I cook and I have my hands in food, I eat a lot less. My theory? Part of my
need to be in communion with food is satisfied by touching it. I don’t always
need to taste it!
Dim Sum, anyone? That’s a term that references a style of
eating Chinese food where instead of one big plate of food you are served very
small portions of many different things.
I would call Dim Sum the official food culture of Bariatric
Foodie BUT there is the possibility of going completely overboard (and I have
even as a post-op).
What strikes me as so special about Dim Sum, though, is the
care that goes into creating such a tiny amount of food. When I’ve been
presented my little plate it’s been beautifully arranged and even though it’s
only one or two bites they are deeply satisfying.
The Big Lesson: It’s not the quantity of food on your plate
that makes for a great eating experience, but the quality. Good food tastes
better! I used to think since I couldn’t eat much there was no point in putting
any effort into my food. I soon found I was wrong! Mindfully and carefully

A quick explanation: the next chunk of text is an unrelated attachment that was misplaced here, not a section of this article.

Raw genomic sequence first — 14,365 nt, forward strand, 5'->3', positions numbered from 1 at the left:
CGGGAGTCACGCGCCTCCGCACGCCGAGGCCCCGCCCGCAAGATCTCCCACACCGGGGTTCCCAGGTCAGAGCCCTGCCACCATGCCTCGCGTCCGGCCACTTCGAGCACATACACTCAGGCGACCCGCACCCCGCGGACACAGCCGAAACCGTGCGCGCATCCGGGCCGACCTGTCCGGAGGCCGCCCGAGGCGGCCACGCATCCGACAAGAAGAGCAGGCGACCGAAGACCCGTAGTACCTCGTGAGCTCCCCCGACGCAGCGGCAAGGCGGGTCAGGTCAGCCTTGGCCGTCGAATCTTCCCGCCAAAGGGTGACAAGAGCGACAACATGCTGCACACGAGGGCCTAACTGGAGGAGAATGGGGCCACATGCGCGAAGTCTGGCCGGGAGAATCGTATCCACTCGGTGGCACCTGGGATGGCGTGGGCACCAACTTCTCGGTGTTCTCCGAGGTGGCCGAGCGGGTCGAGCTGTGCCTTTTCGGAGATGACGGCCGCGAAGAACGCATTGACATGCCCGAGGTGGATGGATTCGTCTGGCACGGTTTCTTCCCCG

preparing well flavored dishes is a source of joy in my life.
Now I’m not sure if Hibachi is straight-up Japanese or Japanese-American
(I’m sure someone will chime in with the answer) but I absolutely LOVE going to
hibachi restaurants. If you’ve never been, it’s essentially a table where you
sit with others (who you may or may not know) and in the center is a grill where
the chef cooks your food for you. In the process he does some neat tricks on
the grill (food tosses, creating big fires, etc. etc.). Then he skillfully
prepares each person’s dish to their specifications.
The Big Lesson: Like it or not, food is social. That’s the
one thing I think hits us the hardest after WLS. We think we can’t be social
about food anymore. Our tiny portions, our “special food” make us seem like
outsiders and sometimes we’d just rather not bother. But don’t shut yourself
away! Eating is a good time to sit down and talk to people. And that can have a
stress relieving effect that can actually cause you to eat less.
What’s your Favorite?
What’s your favorite eating culture? And what has it taught you about making eating more enjoyable (because...um...we're still allowed to enjoy eating!)